Without Giving In, a United West Needs to Offer Putin a Face-Saving Way Out | Opinion

By invading Ukraine, Vladimir Putin has attacked the very principles of sovereignty and freedom that undergird the post-1945 international order. The case for publicly castigating, militarily resisting and economically punishing him is both strong and morally satisfying. But it also carries enormous humanitarian costs, while holding out a very slim chance of success.

The current approach to Putin adopted by the United West—Ukraine and the Atlantic alliance—has two problems. First, the United West has mismatched the means it is utilizing to resist Russia's invasion—which have consisted of Ukraine's valiant self-defense and American and European economic/financial punishment—with political ends of this resistance. On their own, these means are much more suited for deterring war—meaning they are being deployed too late to bring about the end goal. That end goal is coercing Putin to cease the invasion and withdraw from Ukraine and precluding him from decapitating the Ukrainian government or engaging in mass atrocities against civilians.

What's necessary now is to change Putin's calculus, to make a negotiated settlement more attractive than continued military action. To do this, the United West must raise the costs of war while also improving the attractiveness of a ceasefire and a diplomatic solution.

The second problem with the current approach is that it has denied Putin the ability to wage a decisive regime change war and punished his key lieutenants with heavy sanctions, humiliating him domestically and leaving him vulnerable. Mortified, Putin may resort to increasingly dangerous means to "win." Use of cluster munitions and thermobaric bombs against civilians, as well as nuclear threats—meant to coerce Ukraine's President Zelenskyy into surrender and deter NATO from further involvement—are indicative of his approach of upping the ante when his plans are thwarted by realities on the ground. Washington and Moscow are now facing the potential of nuclear escalation and miscalculation.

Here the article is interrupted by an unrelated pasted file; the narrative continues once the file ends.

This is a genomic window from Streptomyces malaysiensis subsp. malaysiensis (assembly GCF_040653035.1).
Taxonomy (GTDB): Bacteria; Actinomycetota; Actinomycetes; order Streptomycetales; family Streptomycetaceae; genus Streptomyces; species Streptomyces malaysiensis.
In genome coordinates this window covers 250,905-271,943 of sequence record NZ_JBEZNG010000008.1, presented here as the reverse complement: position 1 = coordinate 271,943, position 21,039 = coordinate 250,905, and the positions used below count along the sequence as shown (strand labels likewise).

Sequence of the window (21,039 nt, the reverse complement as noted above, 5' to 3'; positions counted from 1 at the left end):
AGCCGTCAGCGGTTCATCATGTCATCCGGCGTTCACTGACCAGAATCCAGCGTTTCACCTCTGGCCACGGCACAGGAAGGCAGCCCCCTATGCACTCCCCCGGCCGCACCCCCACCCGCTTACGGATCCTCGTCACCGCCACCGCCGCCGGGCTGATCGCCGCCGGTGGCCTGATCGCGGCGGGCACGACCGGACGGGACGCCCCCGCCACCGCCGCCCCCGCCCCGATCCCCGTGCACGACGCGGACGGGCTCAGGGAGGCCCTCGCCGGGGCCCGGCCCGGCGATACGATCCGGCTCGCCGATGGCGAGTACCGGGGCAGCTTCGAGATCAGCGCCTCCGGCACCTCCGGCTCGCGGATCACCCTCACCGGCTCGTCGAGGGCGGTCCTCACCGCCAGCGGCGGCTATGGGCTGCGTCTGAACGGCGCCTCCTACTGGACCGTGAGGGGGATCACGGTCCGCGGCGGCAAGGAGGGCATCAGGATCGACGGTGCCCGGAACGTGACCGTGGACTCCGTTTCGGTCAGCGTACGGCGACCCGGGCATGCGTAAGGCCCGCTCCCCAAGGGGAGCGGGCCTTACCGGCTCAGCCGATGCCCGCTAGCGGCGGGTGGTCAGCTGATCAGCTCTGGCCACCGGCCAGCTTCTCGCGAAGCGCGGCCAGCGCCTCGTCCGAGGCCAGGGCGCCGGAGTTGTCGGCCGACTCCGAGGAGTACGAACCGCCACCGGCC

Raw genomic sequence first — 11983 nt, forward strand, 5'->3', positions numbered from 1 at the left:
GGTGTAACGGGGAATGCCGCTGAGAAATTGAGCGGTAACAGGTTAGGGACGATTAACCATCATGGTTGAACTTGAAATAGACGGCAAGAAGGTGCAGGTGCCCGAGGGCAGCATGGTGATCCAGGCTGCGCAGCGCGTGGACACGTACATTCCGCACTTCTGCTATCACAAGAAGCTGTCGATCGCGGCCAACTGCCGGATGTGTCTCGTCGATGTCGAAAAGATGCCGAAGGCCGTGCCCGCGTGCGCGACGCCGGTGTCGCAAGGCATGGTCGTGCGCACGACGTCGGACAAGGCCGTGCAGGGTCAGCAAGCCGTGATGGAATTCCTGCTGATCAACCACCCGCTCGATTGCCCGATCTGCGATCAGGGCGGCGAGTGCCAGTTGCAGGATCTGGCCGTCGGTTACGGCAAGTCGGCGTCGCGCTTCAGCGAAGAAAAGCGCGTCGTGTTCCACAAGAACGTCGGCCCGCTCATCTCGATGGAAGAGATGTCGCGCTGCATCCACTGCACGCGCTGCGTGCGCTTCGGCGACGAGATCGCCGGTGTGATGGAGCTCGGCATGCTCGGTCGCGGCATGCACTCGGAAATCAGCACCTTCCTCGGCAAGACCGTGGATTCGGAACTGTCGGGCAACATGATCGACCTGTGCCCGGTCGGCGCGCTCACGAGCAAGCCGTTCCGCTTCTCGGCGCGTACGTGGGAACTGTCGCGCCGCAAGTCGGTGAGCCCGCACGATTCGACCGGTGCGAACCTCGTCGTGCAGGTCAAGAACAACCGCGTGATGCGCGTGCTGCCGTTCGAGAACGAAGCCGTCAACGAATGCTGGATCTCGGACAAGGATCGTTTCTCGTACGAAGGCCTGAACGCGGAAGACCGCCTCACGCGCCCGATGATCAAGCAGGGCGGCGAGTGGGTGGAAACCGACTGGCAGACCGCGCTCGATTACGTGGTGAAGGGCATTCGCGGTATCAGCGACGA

What's needed now is for the United West to translate the military defense and economic punishment into an opening for negotiations with Putin, who—given how slow the invasion is proceeding—must now be reconsidering his options. The key question is this: How to change the cost-benefit calculations of such an obstinate and brutal adversary—in order to avoid massive civilian bloodshed or, worse, nuclear brinksmanship?

Russian President Vladimir Putin attends a meeting
Russian President Vladimir Putin attends a meeting with the head of Russia's Union of Industrialists and Entrepreneurs, a big business lobby group, at the Kremlin in Moscow on March 2, 2022. MIKHAIL KLIMENTYEV/SPUTNIK/AFP via Getty Images

This was precisely the dilemma that John F. Kennedy faced 60 years ago, confronting Nikita Khrushchev's deployment of nuclear missiles in Cuba. JFK's approach of using a "carrot" after employing the "stick" can work against Putin.